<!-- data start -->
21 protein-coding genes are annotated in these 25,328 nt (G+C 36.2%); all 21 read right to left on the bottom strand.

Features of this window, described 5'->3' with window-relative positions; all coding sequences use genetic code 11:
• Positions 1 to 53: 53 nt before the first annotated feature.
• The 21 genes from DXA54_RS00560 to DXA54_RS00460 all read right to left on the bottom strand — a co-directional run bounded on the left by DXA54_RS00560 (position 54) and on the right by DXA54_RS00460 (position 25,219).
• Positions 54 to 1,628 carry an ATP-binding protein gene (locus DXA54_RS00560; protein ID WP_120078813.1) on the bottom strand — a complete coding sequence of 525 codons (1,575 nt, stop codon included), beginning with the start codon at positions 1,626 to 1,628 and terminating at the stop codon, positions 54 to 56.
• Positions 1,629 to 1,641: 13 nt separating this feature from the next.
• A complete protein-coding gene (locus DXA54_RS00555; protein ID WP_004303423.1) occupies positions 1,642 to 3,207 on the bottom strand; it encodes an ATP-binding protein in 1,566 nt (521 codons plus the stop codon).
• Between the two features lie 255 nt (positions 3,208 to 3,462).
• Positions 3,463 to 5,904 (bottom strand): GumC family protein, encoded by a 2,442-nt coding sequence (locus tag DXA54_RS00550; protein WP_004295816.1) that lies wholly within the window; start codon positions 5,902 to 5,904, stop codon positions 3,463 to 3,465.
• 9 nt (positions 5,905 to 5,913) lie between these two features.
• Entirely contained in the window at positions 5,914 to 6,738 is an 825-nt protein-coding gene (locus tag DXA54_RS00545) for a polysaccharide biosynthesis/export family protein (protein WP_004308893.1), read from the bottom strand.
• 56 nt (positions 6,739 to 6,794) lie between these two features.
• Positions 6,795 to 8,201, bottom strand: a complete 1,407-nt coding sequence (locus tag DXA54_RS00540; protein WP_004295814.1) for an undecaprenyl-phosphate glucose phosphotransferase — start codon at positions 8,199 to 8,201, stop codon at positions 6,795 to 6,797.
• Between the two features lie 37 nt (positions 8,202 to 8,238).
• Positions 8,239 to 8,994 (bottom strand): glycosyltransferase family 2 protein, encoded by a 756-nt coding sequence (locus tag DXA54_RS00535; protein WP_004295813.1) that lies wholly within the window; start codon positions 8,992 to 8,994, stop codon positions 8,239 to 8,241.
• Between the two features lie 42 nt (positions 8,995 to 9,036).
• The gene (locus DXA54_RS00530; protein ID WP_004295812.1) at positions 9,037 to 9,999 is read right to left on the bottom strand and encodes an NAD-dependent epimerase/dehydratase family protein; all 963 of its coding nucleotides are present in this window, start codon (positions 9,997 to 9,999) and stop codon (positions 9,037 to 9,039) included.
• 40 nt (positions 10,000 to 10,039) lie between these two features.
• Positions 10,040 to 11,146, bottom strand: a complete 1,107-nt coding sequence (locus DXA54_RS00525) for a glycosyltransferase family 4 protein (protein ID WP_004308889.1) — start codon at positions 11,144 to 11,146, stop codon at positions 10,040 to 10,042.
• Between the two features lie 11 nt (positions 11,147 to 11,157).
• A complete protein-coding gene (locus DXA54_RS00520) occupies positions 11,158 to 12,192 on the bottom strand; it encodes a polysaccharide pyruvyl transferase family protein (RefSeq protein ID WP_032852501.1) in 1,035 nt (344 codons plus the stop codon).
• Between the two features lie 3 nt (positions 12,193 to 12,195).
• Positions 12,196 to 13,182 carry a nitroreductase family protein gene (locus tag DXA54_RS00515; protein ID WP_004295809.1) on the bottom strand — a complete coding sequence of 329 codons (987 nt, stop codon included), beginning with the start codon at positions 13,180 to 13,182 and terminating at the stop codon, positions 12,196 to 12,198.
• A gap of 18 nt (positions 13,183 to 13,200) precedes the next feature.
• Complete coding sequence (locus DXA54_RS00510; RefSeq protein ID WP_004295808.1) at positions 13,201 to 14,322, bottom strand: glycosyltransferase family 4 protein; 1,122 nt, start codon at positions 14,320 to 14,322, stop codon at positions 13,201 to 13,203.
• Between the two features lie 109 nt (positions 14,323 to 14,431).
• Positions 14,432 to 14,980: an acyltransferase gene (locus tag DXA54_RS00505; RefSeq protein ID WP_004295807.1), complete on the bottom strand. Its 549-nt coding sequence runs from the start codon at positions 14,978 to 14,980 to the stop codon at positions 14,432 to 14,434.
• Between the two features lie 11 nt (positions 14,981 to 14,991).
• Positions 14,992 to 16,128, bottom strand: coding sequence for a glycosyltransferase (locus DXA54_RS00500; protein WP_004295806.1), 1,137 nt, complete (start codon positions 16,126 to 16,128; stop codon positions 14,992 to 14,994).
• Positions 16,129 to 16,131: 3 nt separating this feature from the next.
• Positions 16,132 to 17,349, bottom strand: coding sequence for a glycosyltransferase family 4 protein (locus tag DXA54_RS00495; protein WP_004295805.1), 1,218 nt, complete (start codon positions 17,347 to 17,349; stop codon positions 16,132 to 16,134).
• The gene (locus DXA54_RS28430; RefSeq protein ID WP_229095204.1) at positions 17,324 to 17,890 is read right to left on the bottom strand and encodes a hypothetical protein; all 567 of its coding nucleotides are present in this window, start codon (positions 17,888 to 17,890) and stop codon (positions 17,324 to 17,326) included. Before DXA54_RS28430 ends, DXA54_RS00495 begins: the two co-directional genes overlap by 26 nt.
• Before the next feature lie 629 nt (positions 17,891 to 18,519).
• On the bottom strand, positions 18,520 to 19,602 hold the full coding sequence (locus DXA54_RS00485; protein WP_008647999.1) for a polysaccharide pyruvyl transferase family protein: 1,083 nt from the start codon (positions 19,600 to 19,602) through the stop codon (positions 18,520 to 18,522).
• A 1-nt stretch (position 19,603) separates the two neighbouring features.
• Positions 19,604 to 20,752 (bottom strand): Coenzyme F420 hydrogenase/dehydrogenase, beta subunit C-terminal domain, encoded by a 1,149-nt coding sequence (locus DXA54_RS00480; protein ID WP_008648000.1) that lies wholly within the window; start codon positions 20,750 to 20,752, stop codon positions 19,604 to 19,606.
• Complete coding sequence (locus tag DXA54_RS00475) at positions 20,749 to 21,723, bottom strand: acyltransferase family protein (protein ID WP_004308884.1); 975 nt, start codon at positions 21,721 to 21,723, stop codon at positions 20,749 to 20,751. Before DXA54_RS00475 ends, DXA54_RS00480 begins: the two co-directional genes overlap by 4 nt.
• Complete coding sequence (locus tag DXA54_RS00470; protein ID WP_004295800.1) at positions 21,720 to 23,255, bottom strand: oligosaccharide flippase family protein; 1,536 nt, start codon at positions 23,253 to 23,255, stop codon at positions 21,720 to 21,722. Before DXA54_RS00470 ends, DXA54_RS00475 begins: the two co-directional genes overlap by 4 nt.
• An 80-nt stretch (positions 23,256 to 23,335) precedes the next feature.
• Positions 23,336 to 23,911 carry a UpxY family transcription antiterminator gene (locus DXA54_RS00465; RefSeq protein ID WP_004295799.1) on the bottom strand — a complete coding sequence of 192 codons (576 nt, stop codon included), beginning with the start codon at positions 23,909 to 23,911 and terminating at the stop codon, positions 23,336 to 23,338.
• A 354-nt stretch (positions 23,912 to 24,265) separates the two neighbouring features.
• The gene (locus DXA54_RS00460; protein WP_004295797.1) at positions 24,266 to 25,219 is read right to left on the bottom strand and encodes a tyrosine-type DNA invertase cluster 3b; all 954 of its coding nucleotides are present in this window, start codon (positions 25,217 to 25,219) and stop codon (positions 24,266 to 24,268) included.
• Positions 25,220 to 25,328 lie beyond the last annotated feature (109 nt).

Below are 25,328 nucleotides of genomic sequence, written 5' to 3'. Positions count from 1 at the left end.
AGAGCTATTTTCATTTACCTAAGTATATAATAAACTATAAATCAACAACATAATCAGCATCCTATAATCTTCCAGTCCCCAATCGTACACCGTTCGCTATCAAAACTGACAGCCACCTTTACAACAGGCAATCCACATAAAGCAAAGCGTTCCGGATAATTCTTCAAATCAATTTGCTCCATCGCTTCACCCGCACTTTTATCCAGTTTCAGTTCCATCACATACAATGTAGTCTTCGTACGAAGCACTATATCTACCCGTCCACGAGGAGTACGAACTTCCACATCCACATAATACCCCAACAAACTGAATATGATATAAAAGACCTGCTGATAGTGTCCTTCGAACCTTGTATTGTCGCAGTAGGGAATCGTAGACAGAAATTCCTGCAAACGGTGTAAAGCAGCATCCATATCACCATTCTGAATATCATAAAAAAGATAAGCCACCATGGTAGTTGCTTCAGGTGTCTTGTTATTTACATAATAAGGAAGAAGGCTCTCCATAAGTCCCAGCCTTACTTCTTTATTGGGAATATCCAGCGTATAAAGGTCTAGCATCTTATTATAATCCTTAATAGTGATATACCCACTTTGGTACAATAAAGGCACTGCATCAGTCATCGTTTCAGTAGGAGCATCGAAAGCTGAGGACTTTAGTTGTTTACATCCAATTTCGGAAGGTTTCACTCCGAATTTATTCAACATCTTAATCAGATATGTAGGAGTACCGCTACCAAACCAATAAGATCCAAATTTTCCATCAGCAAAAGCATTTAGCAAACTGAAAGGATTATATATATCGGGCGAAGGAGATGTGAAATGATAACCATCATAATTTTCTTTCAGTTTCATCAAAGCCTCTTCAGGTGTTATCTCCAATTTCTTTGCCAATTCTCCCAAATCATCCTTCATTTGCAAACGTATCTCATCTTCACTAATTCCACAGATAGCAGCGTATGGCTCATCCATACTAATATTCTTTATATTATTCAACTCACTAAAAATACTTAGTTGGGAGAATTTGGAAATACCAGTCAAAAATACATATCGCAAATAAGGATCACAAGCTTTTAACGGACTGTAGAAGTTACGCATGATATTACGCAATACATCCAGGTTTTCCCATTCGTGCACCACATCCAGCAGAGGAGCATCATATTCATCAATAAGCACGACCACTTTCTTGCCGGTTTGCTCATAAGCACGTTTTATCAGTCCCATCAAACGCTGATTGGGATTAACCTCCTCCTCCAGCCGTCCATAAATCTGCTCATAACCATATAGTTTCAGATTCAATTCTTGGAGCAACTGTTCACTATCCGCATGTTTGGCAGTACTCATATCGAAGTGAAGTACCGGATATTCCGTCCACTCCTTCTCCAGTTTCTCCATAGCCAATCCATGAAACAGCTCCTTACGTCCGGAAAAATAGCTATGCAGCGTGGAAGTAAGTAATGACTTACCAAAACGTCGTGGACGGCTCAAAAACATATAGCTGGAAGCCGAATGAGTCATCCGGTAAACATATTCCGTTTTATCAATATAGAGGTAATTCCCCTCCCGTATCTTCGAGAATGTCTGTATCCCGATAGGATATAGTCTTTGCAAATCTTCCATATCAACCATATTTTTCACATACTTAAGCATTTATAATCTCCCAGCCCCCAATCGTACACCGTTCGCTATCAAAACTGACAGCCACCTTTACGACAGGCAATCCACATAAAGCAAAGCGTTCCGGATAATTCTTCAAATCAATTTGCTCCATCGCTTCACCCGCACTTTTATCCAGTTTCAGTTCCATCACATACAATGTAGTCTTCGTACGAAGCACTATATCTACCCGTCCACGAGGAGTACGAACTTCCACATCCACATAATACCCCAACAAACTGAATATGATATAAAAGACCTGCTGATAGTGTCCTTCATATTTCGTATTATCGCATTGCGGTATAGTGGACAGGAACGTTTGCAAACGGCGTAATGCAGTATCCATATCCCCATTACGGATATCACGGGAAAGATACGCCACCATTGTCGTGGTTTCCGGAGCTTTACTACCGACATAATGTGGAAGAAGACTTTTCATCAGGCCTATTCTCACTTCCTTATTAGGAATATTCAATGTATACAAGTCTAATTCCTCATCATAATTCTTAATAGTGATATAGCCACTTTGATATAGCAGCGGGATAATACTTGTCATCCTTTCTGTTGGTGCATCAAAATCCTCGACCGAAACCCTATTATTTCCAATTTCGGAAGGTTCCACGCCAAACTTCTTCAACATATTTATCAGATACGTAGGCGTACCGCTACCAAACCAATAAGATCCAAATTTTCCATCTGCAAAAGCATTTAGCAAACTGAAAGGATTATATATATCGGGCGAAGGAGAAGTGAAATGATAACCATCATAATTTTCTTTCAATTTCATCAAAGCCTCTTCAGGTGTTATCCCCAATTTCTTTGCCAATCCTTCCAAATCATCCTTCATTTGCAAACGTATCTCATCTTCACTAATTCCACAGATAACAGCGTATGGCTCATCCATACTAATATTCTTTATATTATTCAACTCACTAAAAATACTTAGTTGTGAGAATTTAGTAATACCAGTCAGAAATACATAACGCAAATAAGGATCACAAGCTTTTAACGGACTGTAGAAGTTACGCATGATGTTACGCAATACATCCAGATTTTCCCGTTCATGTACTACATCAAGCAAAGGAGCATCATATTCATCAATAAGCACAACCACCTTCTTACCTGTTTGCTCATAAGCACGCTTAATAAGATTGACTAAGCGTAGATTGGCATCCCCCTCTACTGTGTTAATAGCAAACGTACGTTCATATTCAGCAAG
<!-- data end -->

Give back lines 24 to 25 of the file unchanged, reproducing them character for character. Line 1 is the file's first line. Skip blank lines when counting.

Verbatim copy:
• A gap of 18 nt (positions 13,183 to 13,200) precedes the next feature.
• Complete coding sequence (locus DXA54_RS00510; RefSeq protein ID WP_004295808.1) at positions 13,201 to 14,322, bottom strand: glycosyltransferase family 4 protein; 1,122 nt, start codon at positions 14,320 to 14,322, stop codon at positions 13,201 to 13,203.